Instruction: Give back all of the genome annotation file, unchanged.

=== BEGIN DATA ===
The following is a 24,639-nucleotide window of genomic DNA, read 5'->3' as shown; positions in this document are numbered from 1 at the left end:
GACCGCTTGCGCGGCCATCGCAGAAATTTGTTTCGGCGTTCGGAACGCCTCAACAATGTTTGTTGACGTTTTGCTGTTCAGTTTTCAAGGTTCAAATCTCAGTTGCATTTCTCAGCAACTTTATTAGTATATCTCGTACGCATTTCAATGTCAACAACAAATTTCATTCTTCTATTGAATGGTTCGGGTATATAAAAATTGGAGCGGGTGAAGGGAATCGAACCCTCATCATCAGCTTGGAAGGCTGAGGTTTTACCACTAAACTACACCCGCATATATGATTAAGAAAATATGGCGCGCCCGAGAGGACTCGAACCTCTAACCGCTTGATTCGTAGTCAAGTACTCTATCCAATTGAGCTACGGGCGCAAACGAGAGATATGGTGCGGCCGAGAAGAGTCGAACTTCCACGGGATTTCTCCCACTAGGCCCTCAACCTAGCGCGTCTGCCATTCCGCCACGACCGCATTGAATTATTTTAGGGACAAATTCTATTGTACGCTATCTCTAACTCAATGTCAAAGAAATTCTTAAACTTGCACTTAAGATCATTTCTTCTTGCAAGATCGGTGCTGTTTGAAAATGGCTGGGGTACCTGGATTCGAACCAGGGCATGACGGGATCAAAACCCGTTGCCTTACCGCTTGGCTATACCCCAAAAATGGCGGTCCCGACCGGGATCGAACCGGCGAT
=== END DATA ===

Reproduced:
The following is a 24,639-nucleotide window of genomic DNA, read 5'->3' as shown; positions in this document are numbered from 1 at the left end:
GACCGCTTGCGCGGCCATCGCAGAAATTTGTTTCGGCGTTCGGAACGCCTCAACAATGTTTGTTGACGTTTTGCTGTTCAGTTTTCAAGGTTCAAATCTCAGTTGCATTTCTCAGCAACTTTATTAGTATATCTCGTACGCATTTCAATGTCAACAACAAATTTCATTCTTCTATTGAATGGTTCGGGTATATAAAAATTGGAGCGGGTGAAGGGAATCGAACCCTCATCATCAGCTTGGAAGGCTGAGGTTTTACCACTAAACTACACCCGCATATATGATTAAGAAAATATGGCGCGCCCGAGAGGACTCGAACCTCTAACCGCTTGATTCGTAGTCAAGTACTCTATCCAATTGAGCTACGGGCGCAAACGAGAGATATGGTGCGGCCGAGAAGAGTCGAACTTCCACGGGATTTCTCCCACTAGGCCCTCAACCTAGCGCGTCTGCCATTCCGCCACGACCGCATTGAATTATTTTAGGGACAAATTCTATTGTACGCTATCTCTAACTCAATGTCAAAGAAATTCTTAAACTTGCACTTAAGATCATTTCTTCTTGCAAGATCGGTGCTGTTTGAAAATGGCTGGGGTACCTGGATTCGAACCAGGGCATGACGGGATCAAAACCCGTTGCCTTACCGCTTGGCTATACCCCAAAAATGGCGGTCCCGACCGGGATCGAACCGGCGAT